Immunisations push public health spending up 21%
Australia's spending on public health activities - those of a preventive, protective or health promoting nature - grew by 21% in 2007-08, according to a report released today by the Australian Institute of Health and Welfare (AIHW).
The report Public health expenditure in Australia 2007-08 shows total expenditure on public health was $2,159 million in 2007-08, or $102 per person on average. This was an increase of $444 million on what was spent in the previous year.
The growth was mainly due to a large increase in expenditure on organised immunisation, specifically the implementation of the National Human Papillomavirus (HPV) vaccination program and its initial catch-up phase for women aged between 12 and 26.
The HPV vaccination program is aimed at reducing the incidence of cervical cancer and includes ongoing school-based immunisation programs for 12 to 13 year old females.
'The National HPV program included an additional $235 million of Australian Government funding for HPV vaccine. This was responsible for 53% of the $444 million increase in total public health expenditure,' said Mr John Goss, Principal Economist at the Institute of Health and Welfare.
'The relatively large growth in public health expenditure in 2007-08 meant that public health expenditure as a proportion of total recurrent health expenditure was 2.2% in 2007-08, after being 1.8-1.9% for the previous eight years,' Mr Goss said.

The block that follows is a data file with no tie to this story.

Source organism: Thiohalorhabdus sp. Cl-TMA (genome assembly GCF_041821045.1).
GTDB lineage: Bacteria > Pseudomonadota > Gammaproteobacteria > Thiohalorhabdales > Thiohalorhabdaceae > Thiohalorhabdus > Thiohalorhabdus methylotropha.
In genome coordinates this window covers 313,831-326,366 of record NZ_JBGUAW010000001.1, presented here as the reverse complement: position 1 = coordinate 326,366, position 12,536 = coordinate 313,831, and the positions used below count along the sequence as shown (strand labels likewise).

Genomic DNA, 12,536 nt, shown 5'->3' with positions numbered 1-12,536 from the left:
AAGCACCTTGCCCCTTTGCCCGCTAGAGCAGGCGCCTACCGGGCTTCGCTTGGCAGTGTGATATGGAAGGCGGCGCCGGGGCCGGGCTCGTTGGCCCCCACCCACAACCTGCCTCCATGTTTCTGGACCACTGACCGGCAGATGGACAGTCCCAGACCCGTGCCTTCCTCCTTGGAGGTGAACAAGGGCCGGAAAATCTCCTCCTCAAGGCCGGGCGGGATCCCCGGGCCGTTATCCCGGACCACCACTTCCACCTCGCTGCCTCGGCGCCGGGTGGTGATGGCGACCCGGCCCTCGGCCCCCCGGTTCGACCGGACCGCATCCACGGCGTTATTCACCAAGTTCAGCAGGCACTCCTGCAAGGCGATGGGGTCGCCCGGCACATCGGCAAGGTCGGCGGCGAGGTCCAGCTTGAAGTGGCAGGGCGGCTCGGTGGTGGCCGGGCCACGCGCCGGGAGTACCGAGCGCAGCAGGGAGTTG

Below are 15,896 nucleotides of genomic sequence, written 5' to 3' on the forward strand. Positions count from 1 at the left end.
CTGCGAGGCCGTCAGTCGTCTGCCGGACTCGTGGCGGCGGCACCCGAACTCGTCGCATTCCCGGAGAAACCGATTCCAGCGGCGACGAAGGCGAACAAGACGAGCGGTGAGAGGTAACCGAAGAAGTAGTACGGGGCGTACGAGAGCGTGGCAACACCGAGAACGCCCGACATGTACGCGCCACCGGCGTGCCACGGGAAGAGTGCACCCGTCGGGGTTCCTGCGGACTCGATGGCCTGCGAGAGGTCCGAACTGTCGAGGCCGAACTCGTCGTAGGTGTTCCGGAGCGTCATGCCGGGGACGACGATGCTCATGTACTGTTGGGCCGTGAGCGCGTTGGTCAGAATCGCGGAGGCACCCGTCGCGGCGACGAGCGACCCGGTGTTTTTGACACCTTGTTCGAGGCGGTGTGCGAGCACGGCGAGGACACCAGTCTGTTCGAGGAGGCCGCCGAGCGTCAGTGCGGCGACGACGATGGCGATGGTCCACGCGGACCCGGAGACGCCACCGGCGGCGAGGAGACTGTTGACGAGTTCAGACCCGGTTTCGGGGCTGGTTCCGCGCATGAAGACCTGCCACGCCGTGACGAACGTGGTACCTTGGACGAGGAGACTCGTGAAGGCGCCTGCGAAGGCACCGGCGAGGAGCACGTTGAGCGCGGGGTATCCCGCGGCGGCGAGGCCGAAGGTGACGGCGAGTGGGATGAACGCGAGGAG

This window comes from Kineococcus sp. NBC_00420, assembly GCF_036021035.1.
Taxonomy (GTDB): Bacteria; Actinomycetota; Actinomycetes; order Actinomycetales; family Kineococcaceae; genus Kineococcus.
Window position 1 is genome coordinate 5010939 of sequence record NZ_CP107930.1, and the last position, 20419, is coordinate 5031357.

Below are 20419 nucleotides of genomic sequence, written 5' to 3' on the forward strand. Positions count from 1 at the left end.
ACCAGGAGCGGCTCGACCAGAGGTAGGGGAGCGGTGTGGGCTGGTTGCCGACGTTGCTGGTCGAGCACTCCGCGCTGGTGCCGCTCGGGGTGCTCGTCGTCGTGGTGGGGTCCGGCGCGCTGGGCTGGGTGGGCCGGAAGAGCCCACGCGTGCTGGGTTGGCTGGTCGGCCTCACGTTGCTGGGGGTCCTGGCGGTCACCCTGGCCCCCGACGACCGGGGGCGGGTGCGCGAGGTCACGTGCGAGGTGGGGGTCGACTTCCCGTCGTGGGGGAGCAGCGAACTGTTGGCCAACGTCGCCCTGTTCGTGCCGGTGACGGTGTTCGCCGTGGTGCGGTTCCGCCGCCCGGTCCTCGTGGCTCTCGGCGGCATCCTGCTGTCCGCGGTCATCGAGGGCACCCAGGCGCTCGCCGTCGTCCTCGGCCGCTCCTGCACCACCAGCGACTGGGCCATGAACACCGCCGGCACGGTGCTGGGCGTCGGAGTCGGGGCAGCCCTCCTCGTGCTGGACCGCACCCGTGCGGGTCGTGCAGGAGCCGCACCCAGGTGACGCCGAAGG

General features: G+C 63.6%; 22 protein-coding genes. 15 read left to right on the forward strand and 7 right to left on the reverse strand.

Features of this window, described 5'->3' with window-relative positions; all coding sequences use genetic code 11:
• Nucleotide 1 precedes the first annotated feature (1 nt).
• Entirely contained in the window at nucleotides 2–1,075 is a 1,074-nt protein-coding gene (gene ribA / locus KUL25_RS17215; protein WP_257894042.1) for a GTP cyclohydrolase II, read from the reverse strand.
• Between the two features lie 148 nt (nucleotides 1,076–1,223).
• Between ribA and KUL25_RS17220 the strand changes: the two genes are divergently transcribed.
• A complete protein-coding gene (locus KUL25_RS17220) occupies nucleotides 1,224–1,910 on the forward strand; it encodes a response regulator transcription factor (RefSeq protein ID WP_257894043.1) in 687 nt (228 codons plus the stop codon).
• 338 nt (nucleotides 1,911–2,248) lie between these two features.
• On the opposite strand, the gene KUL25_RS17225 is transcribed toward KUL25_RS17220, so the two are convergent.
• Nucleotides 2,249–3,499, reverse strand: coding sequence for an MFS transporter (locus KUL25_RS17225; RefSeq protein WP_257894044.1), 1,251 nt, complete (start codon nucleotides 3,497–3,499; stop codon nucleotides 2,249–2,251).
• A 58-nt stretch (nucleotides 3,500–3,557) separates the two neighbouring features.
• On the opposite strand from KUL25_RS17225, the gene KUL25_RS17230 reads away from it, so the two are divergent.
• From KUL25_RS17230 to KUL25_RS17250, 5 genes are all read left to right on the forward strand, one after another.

The public health activities that recorded the highest expenditure in 2007-08, were immunisation ($704 million or 33% of total public health expenditure), selected health promotion ($367 million or 17% of total expenditure) and cancer screening activities such as breast, bowel and cervical screening ($290 million or 13%).
Other activities were communicable disease control ($257 million), prevention of hazardous and harmful drug use ($254 million) and public health research ($154 million).
The Australian Government provided the largest share of funding for public health in 2007 08, contributing almost $1,400 million or 63.6% of the total funding.
In 2007-08, the highest average expenditure per person on public health activities occurred in the Northern Territory and the Australian Capital Territory. Their average expenditure was estimated at $373 and $140 per person, respectively, compared with the national average of $102 per person.